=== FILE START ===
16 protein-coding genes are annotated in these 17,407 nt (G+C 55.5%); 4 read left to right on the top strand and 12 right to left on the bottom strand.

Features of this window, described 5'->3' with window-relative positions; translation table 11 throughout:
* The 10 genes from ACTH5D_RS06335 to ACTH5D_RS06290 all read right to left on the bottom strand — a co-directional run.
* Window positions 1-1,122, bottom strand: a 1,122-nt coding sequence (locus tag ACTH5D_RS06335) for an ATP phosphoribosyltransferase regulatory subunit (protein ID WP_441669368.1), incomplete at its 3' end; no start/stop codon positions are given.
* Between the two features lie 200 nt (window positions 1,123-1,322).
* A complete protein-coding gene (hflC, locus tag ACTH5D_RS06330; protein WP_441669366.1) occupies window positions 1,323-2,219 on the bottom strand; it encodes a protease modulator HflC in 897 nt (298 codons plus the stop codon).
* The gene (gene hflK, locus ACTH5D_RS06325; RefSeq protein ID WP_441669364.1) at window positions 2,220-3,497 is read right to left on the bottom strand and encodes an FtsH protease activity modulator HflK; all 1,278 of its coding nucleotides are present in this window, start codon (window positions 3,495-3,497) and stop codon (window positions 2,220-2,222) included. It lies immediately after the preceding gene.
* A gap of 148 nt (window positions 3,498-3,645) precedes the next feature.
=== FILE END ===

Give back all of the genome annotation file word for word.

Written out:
16 protein-coding genes are annotated in these 17,407 nt (G+C 55.5%); 4 read left to right on the top strand and 12 right to left on the bottom strand.

Features of this window, described 5'->3' with window-relative positions; translation table 11 throughout:
* The 10 genes from ACTH5D_RS06335 to ACTH5D_RS06290 all read right to left on the bottom strand — a co-directional run.
* Window positions 1-1,122, bottom strand: a 1,122-nt coding sequence (locus tag ACTH5D_RS06335) for an ATP phosphoribosyltransferase regulatory subunit (protein ID WP_441669368.1), incomplete at its 3' end; no start/stop codon positions are given.
* Between the two features lie 200 nt (window positions 1,123-1,322).
* A complete protein-coding gene (hflC, locus tag ACTH5D_RS06330; protein WP_441669366.1) occupies window positions 1,323-2,219 on the bottom strand; it encodes a protease modulator HflC in 897 nt (298 codons plus the stop codon).
* The gene (gene hflK, locus ACTH5D_RS06325; RefSeq protein ID WP_441669364.1) at window positions 2,220-3,497 is read right to left on the bottom strand and encodes an FtsH protease activity modulator HflK; all 1,278 of its coding nucleotides are present in this window, start codon (window positions 3,495-3,497) and stop codon (window positions 2,220-2,222) included. It lies immediately after the preceding gene.
* A gap of 148 nt (window positions 3,498-3,645) precedes the next feature.